Q: What’s the future of Minka’s empire?
I’m working on my website because right now I just operate on http://www.myspace.com/gominka. Then I’m coming out with my shoes line (it’ll be wicked and very unique). I’ve been working on my music and I have a voice trainer (Pat Gooden), and my jewelry line. I want to write a book. I wanna do a mini-series of memoirs. I also want to do a cookbook. I’m a vegan and I’m a very good cook and a lot of people have been asking me to write easy, inexpensive recipes. Of course, the obvious is that I also want to do a pattern book and finally, I want to be in some international fashion shows (Miami Fashion Week, New York Fashion Week).

Do you use patterns or signature stitches?
What patterns? I just make them from my head but I can write them down and make a book! I don’t have signature stitches; I just combine the ones that already exist

Minka is currently working with a couple producers on sing-jaying. She actually buss ah tune for me that supports women. She begins the song saying,“I ah big up all ah di princess”. She sings about abuse and about women not getting credit for good things that we do. I couldn’t help but smile and nod to Minka’s lyrics as she stated, “yuh used to deh ah back yuh betta come ah front mi fren”. She wrote that particular song when she was just a young girl, going to Manning’s School and it’s as if the lyrics were prophetic for her.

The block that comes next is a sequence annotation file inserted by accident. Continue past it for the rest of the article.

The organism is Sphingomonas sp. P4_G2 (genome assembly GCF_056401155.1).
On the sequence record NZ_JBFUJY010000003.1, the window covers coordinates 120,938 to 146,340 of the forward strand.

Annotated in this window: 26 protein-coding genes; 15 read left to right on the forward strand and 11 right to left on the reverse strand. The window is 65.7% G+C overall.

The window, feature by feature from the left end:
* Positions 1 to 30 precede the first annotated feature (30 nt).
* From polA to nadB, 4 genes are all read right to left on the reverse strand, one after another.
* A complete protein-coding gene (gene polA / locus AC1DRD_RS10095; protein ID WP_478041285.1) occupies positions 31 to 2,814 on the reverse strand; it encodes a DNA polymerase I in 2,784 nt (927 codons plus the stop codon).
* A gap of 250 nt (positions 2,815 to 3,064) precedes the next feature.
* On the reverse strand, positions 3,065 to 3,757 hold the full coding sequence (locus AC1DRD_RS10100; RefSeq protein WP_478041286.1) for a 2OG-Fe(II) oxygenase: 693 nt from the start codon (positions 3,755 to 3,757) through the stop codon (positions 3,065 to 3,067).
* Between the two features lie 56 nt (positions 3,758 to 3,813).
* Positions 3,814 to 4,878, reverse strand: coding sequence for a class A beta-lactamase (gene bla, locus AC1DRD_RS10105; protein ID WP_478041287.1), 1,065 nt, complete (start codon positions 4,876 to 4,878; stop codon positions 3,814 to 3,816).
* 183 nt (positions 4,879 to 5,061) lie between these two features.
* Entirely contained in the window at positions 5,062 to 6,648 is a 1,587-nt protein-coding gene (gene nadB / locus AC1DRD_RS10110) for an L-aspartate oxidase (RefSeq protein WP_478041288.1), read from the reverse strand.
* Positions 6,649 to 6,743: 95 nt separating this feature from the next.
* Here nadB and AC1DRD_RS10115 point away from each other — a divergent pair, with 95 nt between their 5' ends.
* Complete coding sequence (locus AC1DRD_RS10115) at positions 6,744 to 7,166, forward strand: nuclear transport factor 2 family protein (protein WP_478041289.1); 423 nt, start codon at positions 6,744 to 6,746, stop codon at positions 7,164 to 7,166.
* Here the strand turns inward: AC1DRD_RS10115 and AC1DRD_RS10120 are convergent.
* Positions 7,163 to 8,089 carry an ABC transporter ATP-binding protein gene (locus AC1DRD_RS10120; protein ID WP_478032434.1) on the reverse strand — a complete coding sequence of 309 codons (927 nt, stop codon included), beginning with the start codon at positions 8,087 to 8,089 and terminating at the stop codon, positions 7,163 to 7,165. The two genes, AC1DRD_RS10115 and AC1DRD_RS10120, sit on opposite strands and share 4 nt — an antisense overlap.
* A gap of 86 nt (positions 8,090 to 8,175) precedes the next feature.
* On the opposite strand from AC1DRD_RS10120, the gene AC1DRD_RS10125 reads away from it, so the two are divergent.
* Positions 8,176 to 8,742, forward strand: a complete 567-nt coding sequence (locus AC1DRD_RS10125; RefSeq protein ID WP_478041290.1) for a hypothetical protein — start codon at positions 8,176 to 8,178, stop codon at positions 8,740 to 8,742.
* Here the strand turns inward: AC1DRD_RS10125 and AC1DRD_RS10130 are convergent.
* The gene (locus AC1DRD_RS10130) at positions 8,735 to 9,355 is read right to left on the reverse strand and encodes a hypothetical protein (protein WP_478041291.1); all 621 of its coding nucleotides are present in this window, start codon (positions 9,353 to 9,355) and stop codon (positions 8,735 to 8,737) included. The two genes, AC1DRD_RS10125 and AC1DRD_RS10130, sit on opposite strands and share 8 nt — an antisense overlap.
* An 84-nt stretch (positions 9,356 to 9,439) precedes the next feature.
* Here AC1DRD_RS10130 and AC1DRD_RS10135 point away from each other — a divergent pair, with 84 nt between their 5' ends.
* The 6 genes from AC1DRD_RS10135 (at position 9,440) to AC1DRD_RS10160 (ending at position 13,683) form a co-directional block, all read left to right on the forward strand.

She is very committed to the uplift of women. In her own words:
“Men are not taking care of us. The domestic violence, the killing of little children? Men just aren’t doing their jobs. A lot of women stay in abusive relationships. I want to empower them before they even reach that stage. It’s all about starting with the tree before it even bends. It’s important for me. Women always protected me and we need to protect ourselves because our Black men can do a better job. I want a man that’s just for me. I won’t settle. When I was younger, this teacher told me I was a sinner and the very next day she asked a Bible knowledge question and I was the only one in the class with the answer. I’ve always been a spiritual person and although she did hurt mi feelings di day before until I was crying, she same one turn round two days later and said to me ‘if it was one to save Israel, it would be you.’ When I chant and keep a rhythm, things are smooth. When I’m not chanting, things happen and tings don’t work out. I love my chanting. I am happy, my life is very idyllic, it’s beyond my expectations. Yeah.”

To find out more about Minka’s designs visit http://www.myspace.com/gominka. To order, call 876-923-9348 (Jamaica) or 678-949-0209 (US) and email [email protected]

About the author

Kerri-Ann M. Smith

Dr. Kerri-Ann M. Smith is an author and educator. She is an Assistant Professor of Academic Literacy at Queensborough Community College, CUNY. She is a patois translator, a wife, and the mother of a gregarious little girl. She is a senior writer for jamaicans.com.